Cooking appliances only represent 2 percent of fuel-related CO2 emissions. It is one of the most heterogeneous product sectors in Europe, making effective redesigns difficult.
Kemna suggested ideas for new gas appliance designs. As many gas cooking appliances have a capacity of more than 7 kW, he said it is conceivable for example, to combine cooking and space heating, the kitchen tap hot water supply, dishwasher hot water supply, and heat exchangers for sewer water and ventilation.
Ernst-Jürgen Breford, chairman of the Technical Committee of CECED (the European Committee of Domestic Equipment Manufacturers), presented his own figures proving how much progress has been made regarding European appliance energy efficiency. Clothes washers in the 1970s, for example, used 200 L water vs. 50 L today. Electricity used today is less than half as much.
However, he pointed out that Europe should not only focus on reducing consumption for new appliances, but also find ways to replace the large number of outdated appliances currently in use. In Europe, he said, there are 633 million appliances in use, but 188 million appliances are older than 10 years. Substantial energy savings would result from exchanging these old units for newer, more energy efficient appliances. The trend, however, is toward longer use of appliances: up from 13.2 years in 1999 to 13.7 years in 2004.
Benoit Lebot from the United Nations Development Program (Global Environment Facility) focused on the more than 2 billion people worldwide that depend on traditional fuels such as wood and dung for cooking and heating, largely on open fires. This presents health dangers; respiratory diseases from cooking cause more than 2 million deaths annually in India alone. Women bear the burden of these hardships, as they typically meet the family energy needs, and this limits their potential for education. Alternatives for developing countries are simple biogas installations, simple wood-burning stoves and solar cookers, which can save up to 12 hours of labor per week and result in major quality-of-life improvements for users.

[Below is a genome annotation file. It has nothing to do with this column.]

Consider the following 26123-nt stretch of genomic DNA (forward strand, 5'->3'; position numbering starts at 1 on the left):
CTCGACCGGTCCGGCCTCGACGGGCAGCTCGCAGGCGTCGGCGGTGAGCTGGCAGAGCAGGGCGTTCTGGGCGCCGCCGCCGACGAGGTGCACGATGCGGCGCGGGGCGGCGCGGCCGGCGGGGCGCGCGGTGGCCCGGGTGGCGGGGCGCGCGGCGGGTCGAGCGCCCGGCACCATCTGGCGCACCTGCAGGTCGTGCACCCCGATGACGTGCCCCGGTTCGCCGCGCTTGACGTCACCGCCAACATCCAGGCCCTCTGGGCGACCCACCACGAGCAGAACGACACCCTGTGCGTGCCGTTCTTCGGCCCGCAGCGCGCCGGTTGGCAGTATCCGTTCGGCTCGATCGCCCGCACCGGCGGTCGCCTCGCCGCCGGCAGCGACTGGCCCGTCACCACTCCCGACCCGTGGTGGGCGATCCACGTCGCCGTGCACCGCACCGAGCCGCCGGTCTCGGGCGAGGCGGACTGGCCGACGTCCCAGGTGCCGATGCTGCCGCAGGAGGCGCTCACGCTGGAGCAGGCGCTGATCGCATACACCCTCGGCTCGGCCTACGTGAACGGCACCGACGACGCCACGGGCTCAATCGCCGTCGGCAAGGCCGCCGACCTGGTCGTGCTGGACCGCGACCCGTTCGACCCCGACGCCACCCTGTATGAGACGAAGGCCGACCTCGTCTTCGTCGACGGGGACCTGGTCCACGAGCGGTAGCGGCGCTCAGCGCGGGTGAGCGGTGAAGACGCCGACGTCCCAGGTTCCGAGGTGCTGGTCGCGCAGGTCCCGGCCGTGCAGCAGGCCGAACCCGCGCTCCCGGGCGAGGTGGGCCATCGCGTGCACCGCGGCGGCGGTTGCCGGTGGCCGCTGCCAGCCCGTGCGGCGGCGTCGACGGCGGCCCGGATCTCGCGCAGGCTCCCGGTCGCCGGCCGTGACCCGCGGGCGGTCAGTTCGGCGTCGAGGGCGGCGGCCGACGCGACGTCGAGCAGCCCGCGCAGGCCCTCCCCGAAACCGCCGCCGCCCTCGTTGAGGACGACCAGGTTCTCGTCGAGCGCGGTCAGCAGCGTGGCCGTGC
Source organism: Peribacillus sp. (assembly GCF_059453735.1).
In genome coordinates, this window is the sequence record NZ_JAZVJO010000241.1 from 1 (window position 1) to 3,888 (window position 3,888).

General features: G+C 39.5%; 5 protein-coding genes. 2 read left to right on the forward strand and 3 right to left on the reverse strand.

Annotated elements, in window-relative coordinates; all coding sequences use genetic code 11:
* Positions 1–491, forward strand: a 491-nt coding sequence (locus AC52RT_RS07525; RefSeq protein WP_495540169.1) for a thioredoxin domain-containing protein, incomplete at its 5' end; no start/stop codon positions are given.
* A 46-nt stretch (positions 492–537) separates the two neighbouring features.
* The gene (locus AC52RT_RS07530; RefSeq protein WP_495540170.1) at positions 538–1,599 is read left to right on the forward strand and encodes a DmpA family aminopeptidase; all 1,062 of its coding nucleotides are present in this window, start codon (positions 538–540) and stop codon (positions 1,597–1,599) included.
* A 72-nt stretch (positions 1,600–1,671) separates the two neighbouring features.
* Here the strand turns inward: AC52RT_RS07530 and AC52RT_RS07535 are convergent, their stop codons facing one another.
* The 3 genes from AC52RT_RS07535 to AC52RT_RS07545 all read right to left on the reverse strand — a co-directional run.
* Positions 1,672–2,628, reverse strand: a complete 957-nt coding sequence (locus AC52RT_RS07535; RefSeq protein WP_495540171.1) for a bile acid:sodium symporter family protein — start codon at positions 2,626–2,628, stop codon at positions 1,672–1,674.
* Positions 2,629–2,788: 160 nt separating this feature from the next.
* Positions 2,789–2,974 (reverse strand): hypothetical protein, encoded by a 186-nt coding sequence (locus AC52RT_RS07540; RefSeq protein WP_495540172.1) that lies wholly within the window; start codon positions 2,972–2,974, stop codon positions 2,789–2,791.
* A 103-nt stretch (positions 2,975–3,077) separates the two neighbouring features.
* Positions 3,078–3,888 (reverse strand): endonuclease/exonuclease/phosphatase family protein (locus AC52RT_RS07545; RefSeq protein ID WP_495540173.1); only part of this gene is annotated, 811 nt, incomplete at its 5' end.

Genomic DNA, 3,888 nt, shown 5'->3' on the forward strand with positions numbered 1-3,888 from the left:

The variety in European appliance use was illustrated in market data from Matilde Soregaroli of research firm GfK. Germany, Austria and Sweden do not use gas at all for cooking, she reported. Only France and Portugal use cooking appliances with gas and electricity combined, and only to a limited degree. In Italy, electric cooking is almost unknown. Efficiencies vary widely as well. German ovens are 80 percent class A; in the United Kingdom only 27 percent are.

Gas Safety in Italy

As the conference took place in Italy, Pieraldo Isolani from the Italian consumer association Adiconsum pointed to the large number of gas-related accidents in Italian homes. The blame was laid on outdated safety regulations. The gas tap in the home is not located in the kitchen and is not closed after cooking, many hobs have no flame monitoring and gas hoses are not replaced when needed. Many customers, notably the elderly, can’t afford to replace old equipment.
Adiconsum suggests several measures, including creating a fund to subsidize upgrades and urging consumer organizations, as well as gas and equipment suppliers, to carry out an information campaign addressing these security issues.